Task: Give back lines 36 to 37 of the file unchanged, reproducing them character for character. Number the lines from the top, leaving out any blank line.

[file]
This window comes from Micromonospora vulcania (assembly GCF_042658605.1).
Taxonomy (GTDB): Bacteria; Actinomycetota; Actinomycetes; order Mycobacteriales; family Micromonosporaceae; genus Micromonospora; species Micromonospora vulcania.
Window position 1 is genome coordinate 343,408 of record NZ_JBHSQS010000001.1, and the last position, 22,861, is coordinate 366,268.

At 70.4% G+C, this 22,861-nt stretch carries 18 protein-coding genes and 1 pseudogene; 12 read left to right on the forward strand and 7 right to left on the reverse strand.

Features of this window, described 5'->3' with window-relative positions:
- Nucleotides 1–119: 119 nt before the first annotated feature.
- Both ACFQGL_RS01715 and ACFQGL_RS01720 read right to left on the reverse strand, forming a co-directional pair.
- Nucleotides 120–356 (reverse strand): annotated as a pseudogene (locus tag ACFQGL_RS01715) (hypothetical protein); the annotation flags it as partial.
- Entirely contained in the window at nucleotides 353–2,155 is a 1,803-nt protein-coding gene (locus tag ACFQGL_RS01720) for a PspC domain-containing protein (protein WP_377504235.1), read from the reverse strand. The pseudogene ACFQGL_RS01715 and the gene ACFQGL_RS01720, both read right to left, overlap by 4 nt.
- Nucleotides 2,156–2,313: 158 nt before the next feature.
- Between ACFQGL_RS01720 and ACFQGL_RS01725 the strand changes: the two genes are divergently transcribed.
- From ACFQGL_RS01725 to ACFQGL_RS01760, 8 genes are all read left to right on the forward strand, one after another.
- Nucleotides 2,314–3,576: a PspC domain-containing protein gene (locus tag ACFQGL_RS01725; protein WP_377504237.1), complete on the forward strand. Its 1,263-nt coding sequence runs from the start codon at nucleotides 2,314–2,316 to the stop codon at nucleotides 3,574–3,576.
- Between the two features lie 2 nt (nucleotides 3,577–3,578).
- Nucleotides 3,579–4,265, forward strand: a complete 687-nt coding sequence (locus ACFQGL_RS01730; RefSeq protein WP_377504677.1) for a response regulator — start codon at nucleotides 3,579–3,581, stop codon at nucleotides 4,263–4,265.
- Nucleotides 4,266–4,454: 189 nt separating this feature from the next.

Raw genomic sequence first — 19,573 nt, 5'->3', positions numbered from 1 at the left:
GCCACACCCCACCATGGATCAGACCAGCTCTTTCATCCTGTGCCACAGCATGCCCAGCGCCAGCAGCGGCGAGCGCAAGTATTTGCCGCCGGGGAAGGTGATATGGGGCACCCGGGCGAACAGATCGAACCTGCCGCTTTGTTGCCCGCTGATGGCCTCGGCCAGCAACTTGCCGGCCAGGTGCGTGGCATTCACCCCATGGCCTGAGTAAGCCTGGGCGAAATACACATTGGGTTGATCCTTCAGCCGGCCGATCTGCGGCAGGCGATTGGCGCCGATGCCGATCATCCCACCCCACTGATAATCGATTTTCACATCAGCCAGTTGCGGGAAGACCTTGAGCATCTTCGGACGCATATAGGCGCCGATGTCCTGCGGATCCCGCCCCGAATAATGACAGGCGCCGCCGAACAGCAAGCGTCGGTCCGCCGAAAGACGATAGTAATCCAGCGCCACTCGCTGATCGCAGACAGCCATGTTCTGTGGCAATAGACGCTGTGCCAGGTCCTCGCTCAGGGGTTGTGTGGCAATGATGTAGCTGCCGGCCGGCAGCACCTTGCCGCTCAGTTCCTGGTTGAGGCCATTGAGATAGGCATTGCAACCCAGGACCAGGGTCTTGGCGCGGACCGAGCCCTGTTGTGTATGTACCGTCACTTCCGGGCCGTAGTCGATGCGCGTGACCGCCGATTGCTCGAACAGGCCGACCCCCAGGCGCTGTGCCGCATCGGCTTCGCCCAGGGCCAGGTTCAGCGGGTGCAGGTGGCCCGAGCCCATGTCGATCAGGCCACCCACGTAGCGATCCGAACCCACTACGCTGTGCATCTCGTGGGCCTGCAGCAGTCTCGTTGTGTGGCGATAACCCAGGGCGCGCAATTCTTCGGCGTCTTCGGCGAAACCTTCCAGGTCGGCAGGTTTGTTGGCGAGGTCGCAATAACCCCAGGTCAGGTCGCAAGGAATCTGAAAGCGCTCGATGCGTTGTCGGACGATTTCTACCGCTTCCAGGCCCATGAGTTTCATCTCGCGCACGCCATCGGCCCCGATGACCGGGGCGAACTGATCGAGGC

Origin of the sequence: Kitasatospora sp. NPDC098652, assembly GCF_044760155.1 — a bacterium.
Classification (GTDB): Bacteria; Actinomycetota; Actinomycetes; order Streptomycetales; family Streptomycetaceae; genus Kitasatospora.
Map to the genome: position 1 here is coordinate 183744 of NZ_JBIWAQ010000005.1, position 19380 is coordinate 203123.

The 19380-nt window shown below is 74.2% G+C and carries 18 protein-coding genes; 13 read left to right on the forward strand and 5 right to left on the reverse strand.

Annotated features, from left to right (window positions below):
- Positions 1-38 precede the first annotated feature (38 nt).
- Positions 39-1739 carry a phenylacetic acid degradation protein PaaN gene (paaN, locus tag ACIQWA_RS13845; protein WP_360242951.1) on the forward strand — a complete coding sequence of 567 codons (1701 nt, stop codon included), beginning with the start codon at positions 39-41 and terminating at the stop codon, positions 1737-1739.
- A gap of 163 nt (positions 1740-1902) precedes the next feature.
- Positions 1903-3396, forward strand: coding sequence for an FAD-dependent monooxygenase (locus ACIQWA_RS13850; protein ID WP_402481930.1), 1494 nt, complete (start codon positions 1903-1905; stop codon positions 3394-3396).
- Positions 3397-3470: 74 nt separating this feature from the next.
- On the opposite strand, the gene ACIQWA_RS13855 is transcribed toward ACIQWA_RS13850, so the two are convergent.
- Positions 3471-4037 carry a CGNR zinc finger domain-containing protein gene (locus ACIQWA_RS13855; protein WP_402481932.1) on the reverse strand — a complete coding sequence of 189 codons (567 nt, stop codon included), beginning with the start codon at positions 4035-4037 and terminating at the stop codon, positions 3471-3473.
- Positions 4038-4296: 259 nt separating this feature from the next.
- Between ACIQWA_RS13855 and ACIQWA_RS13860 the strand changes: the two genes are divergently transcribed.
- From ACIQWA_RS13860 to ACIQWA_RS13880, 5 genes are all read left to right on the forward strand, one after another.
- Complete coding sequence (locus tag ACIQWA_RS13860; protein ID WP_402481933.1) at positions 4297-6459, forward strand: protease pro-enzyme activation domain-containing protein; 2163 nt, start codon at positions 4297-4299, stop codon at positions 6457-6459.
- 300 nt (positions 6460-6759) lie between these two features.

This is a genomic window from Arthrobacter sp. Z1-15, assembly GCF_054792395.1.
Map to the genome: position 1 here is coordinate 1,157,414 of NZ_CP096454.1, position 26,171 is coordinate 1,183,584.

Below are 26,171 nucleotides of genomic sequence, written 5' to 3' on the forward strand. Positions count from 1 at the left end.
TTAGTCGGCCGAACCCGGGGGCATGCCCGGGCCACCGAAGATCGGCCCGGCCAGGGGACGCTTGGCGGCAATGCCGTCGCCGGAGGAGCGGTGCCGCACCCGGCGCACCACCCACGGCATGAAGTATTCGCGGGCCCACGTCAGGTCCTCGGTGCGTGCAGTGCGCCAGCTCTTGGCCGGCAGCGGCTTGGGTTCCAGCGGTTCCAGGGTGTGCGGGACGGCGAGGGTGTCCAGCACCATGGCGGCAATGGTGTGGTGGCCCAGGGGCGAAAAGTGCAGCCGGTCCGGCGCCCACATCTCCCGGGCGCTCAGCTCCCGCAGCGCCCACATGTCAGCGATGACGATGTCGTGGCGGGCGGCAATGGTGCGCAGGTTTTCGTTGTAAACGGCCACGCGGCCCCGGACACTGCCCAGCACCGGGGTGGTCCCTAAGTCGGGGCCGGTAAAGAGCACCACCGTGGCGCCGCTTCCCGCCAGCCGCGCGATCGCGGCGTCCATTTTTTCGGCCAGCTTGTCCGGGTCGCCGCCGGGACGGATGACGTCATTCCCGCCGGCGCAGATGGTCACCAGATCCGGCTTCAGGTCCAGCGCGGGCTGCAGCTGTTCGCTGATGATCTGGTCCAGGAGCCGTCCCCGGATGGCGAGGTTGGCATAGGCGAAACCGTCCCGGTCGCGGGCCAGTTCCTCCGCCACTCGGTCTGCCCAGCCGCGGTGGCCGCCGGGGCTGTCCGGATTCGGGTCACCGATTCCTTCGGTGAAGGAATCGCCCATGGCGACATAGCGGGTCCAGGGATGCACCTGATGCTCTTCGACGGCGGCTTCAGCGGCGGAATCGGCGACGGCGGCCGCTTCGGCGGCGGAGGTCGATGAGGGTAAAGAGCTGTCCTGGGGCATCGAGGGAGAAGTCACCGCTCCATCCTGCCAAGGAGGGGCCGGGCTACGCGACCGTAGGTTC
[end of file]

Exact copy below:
This is a genomic window from Arthrobacter sp. Z1-15, assembly GCF_054792395.1.
Map to the genome: position 1 here is coordinate 1,157,414 of NZ_CP096454.1, position 26,171 is coordinate 1,183,584.